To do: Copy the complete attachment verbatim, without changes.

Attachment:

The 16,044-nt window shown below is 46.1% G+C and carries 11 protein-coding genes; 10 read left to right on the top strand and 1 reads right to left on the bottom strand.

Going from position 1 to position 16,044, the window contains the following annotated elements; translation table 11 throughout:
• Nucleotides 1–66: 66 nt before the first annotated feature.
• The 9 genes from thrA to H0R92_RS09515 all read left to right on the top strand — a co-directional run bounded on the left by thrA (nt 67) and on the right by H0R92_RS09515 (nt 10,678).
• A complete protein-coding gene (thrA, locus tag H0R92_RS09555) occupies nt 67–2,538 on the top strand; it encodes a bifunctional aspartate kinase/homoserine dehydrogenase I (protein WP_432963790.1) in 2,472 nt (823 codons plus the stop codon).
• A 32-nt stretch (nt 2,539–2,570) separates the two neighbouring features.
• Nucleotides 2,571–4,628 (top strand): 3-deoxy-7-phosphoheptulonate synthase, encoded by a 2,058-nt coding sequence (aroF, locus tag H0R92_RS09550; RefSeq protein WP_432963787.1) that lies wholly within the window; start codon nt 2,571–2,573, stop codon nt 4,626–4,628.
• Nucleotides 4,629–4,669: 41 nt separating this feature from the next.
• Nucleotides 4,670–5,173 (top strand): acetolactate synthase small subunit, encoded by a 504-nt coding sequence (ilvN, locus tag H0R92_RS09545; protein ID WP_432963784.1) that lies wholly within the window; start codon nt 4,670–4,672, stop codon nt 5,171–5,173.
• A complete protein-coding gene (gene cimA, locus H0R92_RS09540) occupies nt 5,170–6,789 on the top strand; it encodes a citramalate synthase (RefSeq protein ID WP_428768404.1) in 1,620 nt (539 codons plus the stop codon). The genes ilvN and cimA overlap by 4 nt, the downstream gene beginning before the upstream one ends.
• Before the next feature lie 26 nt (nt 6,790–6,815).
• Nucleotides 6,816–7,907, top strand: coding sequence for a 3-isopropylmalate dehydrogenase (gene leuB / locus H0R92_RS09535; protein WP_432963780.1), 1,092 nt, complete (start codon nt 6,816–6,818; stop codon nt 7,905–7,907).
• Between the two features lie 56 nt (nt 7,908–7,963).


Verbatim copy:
The 16,044-nt window shown below is 46.1% G+C and carries 11 protein-coding genes; 10 read left to right on the top strand and 1 reads right to left on the bottom strand.

Going from position 1 to position 16,044, the window contains the following annotated elements; translation table 11 throughout:
• Nucleotides 1–66: 66 nt before the first annotated feature.
• The 9 genes from thrA to H0R92_RS09515 all read left to right on the top strand — a co-directional run bounded on the left by thrA (nt 67) and on the right by H0R92_RS09515 (nt 10,678).
• A complete protein-coding gene (thrA, locus tag H0R92_RS09555) occupies nt 67–2,538 on the top strand; it encodes a bifunctional aspartate kinase/homoserine dehydrogenase I (protein WP_432963790.1) in 2,472 nt (823 codons plus the stop codon).
• A 32-nt stretch (nt 2,539–2,570) separates the two neighbouring features.
• Nucleotides 2,571–4,628 (top strand): 3-deoxy-7-phosphoheptulonate synthase, encoded by a 2,058-nt coding sequence (aroF, locus tag H0R92_RS09550; RefSeq protein WP_432963787.1) that lies wholly within the window; start codon nt 2,571–2,573, stop codon nt 4,626–4,628.
• Nucleotides 4,629–4,669: 41 nt separating this feature from the next.
• Nucleotides 4,670–5,173 (top strand): acetolactate synthase small subunit, encoded by a 504-nt coding sequence (ilvN, locus tag H0R92_RS09545; protein ID WP_432963784.1) that lies wholly within the window; start codon nt 4,670–4,672, stop codon nt 5,171–5,173.
• A complete protein-coding gene (gene cimA, locus H0R92_RS09540) occupies nt 5,170–6,789 on the top strand; it encodes a citramalate synthase (RefSeq protein ID WP_428768404.1) in 1,620 nt (539 codons plus the stop codon). The genes ilvN and cimA overlap by 4 nt, the downstream gene beginning before the upstream one ends.
• Before the next feature lie 26 nt (nt 6,790–6,815).
• Nucleotides 6,816–7,907, top strand: coding sequence for a 3-isopropylmalate dehydrogenase (gene leuB / locus H0R92_RS09535; protein WP_432963780.1), 1,092 nt, complete (start codon nt 6,816–6,818; stop codon nt 7,905–7,907).
• Between the two features lie 56 nt (nt 7,908–7,963).